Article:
RACIAL EQUITY LEARNING MODULES (REL)

World Trust uses an integrated approach to our curricula, consisting of visual and performing art as well as slides, presentations, written materials, and handouts. This approach supports the deconstruction of deeply held cultural beliefs by addressing the pre-conscious brain.
We use the arts – story, film, and music – to activate our habits and associations around fairness and justice, allowing our brain to draw connections to our personal experience.
Through deep internal reflection, a collective engagement in the systems and structures that hold racism in place emerges.

TRANSFORMING WHITE PRIVILEGE

21st Century Leadership Capacity

A Joint Project of The Center for Assessment and Policy Development (CAPD), MP Associates and World Trust Educational Services, funded by The W.K. Kellogg Foundation.

The Transforming White Privilege (TWP) curriculum is designed to help current and emerging leaders from a variety of sectors better identify, talk about and intervene to address white privilege and its consequences.

The curriculum includes lessons plans, handouts, PowerPoint slides and video clips covering a number of key concepts, tools and strategies for change. For example, the curriculum helps groups explore dominant cultural assumptions and perspectives about what is considered normal, appropriate, desirable and/or valid. Dominant culture narratives or norms – e.g. what constitutes a “family,”’ who is considered dangerous, intelligent, acceptable and whose perspectives are valid – are codified in customs, laws, institutions, policies, and practices. The deep investigation and chance to “work with” these ideas can help build participants’ capacity to identify, talk productively about and act to address white culture, white privilege and their consequences in their spheres of influence.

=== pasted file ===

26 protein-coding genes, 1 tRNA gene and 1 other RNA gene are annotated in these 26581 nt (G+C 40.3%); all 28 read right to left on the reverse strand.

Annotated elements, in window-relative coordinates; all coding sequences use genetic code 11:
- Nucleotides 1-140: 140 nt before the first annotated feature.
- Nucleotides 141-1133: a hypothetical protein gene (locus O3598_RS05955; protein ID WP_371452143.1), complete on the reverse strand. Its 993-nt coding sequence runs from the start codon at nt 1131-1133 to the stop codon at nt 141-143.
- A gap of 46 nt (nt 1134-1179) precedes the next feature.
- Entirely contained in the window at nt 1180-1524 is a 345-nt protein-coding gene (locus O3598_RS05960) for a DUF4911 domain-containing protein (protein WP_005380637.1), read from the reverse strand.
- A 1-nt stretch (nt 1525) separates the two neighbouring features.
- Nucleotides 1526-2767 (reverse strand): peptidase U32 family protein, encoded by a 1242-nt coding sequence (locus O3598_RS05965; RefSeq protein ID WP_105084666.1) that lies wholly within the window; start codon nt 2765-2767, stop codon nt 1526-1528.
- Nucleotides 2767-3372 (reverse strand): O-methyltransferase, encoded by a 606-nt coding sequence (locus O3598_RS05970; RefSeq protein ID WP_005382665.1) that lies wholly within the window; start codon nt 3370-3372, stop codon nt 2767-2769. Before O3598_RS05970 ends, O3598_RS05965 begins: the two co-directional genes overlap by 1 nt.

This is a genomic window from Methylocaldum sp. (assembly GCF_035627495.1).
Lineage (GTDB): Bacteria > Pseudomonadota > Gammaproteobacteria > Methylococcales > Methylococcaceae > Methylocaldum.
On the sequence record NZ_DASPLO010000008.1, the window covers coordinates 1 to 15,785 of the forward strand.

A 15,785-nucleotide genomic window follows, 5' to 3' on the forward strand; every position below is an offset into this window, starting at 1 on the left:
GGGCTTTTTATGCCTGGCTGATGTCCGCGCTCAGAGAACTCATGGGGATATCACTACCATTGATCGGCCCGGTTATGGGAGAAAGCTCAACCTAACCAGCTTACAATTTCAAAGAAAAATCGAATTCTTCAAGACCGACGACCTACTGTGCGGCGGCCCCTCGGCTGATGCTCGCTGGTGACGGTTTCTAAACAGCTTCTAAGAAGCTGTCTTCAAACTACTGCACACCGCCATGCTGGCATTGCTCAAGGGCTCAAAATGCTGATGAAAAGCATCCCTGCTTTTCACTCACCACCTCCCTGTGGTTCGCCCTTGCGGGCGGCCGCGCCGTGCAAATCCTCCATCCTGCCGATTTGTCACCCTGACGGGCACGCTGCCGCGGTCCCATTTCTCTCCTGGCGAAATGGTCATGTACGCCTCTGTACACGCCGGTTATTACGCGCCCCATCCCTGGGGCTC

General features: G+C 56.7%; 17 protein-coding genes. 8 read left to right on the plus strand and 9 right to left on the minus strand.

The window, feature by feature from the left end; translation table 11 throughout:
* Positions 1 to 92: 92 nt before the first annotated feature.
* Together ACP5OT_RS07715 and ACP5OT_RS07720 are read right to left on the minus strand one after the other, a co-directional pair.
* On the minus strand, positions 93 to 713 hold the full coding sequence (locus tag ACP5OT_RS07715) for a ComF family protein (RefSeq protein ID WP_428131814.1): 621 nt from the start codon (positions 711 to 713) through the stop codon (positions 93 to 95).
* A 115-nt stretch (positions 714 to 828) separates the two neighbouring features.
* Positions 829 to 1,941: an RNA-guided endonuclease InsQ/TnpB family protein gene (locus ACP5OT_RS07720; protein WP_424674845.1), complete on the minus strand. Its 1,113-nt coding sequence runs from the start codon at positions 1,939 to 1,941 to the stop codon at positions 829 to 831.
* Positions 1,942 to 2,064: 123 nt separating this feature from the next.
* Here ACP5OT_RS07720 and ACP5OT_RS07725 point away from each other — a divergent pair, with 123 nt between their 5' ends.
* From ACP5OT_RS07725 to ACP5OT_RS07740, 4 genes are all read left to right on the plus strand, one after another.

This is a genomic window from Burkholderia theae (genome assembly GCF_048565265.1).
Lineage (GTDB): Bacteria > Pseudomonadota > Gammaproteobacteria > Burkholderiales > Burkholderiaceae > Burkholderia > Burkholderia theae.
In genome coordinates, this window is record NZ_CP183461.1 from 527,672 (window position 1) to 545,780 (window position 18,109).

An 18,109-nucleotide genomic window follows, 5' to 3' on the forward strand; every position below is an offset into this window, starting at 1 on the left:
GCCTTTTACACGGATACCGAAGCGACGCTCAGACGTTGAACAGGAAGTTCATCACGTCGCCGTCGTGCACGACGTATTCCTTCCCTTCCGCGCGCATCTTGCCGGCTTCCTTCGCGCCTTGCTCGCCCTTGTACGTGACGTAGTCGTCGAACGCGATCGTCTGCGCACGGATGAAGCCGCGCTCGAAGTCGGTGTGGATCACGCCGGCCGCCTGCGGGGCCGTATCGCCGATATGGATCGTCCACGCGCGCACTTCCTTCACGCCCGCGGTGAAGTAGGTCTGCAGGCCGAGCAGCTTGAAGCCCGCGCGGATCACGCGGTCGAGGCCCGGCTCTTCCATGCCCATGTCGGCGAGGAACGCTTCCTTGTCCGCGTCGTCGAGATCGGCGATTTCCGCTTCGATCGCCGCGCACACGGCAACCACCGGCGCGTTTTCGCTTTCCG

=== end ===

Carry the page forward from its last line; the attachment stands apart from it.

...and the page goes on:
WHO SHOULD USE THESE MATERIALS?

Racial Equity Learning Modules are ideal for those who are interested in engaging others in issues of diversity and inclusion, and particularly in exploring and understanding structural racism. These groups include a variety of sectors:

Higher education – professors, administrators, and students

Government – local, state and federal employees

Healthcare providers and administrators

Faith-based leaders and their communities

K – 12 school communities – parents, teachers, staff and high school students

Philanthropy

Nonprofit organizations including community-based service and cultural workers.

 

“Sometimes we struggle with the angle to approach difficult conversations about race and equity. REL served as a great resource and an excellent frame for the conversation. It helps to advance what we are all hoping to achieve.”

Sara Chang, Boston Public Health Commission

“This learning material helps you find a place to start. The conversation is so hard to have. Racial Equity Learning allows you to begin the scary conversation about race and equity. It should be required learning in K-12 and college curriculum.”

Elisabeth Garcia Davidson, Portland Community College

The best I've seen! I'm excited about getting started, using it in our department and city wide.

- Natalie Hunter, Seattle Public Utilities

“Explains root causes and other contributors to disparities in a way that is easy for many different types of people to digest. I love the video clips and the reflection exercises."

Eva Marie Shivers, Indigo Cultural Center

The art and imagery in this curricula sparked a different part of people's minds and gave us a more complex understanding of race and power. These modules will become a part of our quarterly training materials; they support us in opening new conversations around race and power.

- Ellen Morrison, Director of Training, Edgewood Center for Families